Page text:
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Sales

   

   My brother was a traveling sales representative, calling on homeowners in a 3 state region. On the day he quit, he had a particularly tight schedule, with appointments scheduled hours of travel apart. He rushed to get to the first appointment by 8 am, then on to the next, and the next - each a mad dash and no time to stop; even to eat. What happened at his last stop is why he quit...
   As he reached his final destination at about 7 pm, he was nearly starving.  There was a bowl of peanuts on the table, and as he spoke to the prospective customer, he casually nibbled on them. During the course of the conversation, he suddenly realized to his horror that he had consumed nearly the entire bowl, and began to apologize to the customer.
   The guy cut him off - and said "No problem, don't worry about it. We don't like peanuts anyway. You see, I like plain m & m's ... my wife bought the peanut kind ... and I just sucked the chocolate off 'em!"


   A keen Texas lad applied for a salesman's job at a city department store. The store was the biggest in the world and sold everything under the sun.
   "Have you ever been a salesman before?" the boss asked during his
interview.
   "Yes, I was a salesman in Texas," the lad answered. The boss took
an immediate liking to him and told him he could start the next
day.
   "I'll come and see how you made out after we close up," the boss
said.
   The day was long and hard for the young man, but finally it was 5 o'clock. The boss closed up the store and found the lad sitting, slumped and exhausted, in a chair. "How many sales did you make today?" the boss asked.
   "One," said the lad.
   "One?" said the boss, obviously displeased. "Most of the sales people on my staff make 20 or 30 sales a day. How much was the sale worth?"
   "Exactly $101,334.53," said the young man.
   "How did you manage that?!?" asked the boss, flabbergasted.
   "Well," said the lad, "this man came in and I sold him a small fish hook, then a medium fish hook, and finally a really large hook. Then I sold him a small fishing line, a medium one, and huge one. I asked him where he was going fishing, and he said he was going down the coast. I said he'd probably need a boat, so I took him down to the boat department and sold him that fancy 22-foot Chris Craft with twin engines. Then he said his Honda Civic probably wouldn't be able to handle the load, so I took him to the vehicle department and sold him a new GMC 1-ton pickup truck."
   "You sold all that to guy who came in for a fish hook?" the boss
asked in astonishment.
   "He didn't come in to buy a fish hook," the Texas boy explained.  "He came in to buy a box of tampons for his wife, and I said to him, 'Your weekend's shot. You might as well go fishing.' "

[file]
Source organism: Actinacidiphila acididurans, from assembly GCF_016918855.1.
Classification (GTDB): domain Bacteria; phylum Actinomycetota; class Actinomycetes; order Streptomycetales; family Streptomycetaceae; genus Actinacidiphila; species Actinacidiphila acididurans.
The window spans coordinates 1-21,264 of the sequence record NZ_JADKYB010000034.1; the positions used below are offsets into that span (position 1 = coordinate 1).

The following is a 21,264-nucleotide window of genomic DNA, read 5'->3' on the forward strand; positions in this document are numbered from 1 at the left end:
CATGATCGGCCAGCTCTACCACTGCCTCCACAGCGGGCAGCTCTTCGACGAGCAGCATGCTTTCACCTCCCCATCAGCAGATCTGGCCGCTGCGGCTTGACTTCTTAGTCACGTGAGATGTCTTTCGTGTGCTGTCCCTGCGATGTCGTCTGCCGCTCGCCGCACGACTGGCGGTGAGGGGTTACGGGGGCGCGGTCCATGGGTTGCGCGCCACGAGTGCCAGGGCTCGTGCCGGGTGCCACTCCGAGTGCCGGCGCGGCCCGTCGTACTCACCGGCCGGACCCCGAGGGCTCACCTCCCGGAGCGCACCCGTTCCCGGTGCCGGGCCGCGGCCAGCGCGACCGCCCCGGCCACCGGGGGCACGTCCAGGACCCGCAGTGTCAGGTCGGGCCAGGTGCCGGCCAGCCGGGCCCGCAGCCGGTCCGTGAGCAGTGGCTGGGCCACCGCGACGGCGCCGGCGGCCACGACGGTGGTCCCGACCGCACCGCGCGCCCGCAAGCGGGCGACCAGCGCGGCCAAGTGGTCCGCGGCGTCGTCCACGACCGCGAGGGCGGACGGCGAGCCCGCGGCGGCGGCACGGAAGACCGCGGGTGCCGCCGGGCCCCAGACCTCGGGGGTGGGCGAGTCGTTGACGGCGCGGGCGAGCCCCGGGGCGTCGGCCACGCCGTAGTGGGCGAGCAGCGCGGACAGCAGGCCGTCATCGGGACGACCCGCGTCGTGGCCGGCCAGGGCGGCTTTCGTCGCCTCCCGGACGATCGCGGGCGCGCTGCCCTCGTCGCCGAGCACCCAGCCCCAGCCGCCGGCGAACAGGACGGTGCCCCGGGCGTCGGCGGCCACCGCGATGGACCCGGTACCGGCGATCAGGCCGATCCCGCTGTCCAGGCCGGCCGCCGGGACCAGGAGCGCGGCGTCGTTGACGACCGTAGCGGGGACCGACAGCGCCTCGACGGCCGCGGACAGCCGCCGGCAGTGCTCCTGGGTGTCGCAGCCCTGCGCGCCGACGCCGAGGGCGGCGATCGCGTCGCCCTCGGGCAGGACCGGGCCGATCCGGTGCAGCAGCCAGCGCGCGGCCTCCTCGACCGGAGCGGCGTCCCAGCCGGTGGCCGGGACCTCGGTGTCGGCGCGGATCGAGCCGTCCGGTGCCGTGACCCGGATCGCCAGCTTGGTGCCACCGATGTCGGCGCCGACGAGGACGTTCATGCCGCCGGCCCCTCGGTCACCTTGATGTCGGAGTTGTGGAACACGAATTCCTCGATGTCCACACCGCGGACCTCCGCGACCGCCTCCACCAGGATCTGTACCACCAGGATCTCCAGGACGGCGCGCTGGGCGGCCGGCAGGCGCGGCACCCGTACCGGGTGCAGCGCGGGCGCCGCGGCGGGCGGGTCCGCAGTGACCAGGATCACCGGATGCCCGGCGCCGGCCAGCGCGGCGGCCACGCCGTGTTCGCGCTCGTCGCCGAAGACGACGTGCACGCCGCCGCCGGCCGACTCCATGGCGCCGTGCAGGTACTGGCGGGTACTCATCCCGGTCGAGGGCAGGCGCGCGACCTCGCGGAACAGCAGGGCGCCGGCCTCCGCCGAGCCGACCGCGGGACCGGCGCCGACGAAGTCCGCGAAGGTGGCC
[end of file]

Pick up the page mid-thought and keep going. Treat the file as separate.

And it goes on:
WHILE working in a financial district as a sales representative for a prominent business-machine company, I often found stock brokers so caught up in their work that they failed to listen to my pitch. After several vain attempts to get one broker to look up from his financial statements, I desperately exclaimed, "The sky's falling!" ''Well, then, sell Sky,'' he replied absent-mindedly.


I WAS a new sales clerk at a large store in Mississauga, Ont., and not too sure where all the stock computers and microfiches were located. I was trying desperately to help a customer when another sales clerk walked by. "Irma," I asked, "where's the nearest fiche?" To the customer's delight, Irma looked at me and replied, "In Lake Ontario.


AN EXTERMINATING company was giving free termite inspections, and my dad phoned for an appointment. After the inspector checked out our house, he said to Dad, "You don't have any termites right now, but there's a bunch of 'em in that firewood out in your backyard. When they've eaten their way through it, I guarantee that they'll head for your house." Dad was silent for a moment. Then, in his slow drawl, he replied, "Well, from the prices you quoted, I figure it would be cheaper for me just to buy the termites another cord of wood."


A BON VIVANT who was buying a sports shirt found the largest size too snug. "Where do I go from here?" he asked the svelte young woman who was helping him. "To the gym," she replied.


MY BEST salesman was having trouble landing a desirable account. Try as he would, he couldn't get to see the purchasing agent. Then, as he was passing a flight-insurance desk at the airport, inspiration hit. He took out a policy for $500,000, named the purchasing agent as beneficiary, attached a business card on which he wrote "My last thoughts were of you," and mailed it. He got the account.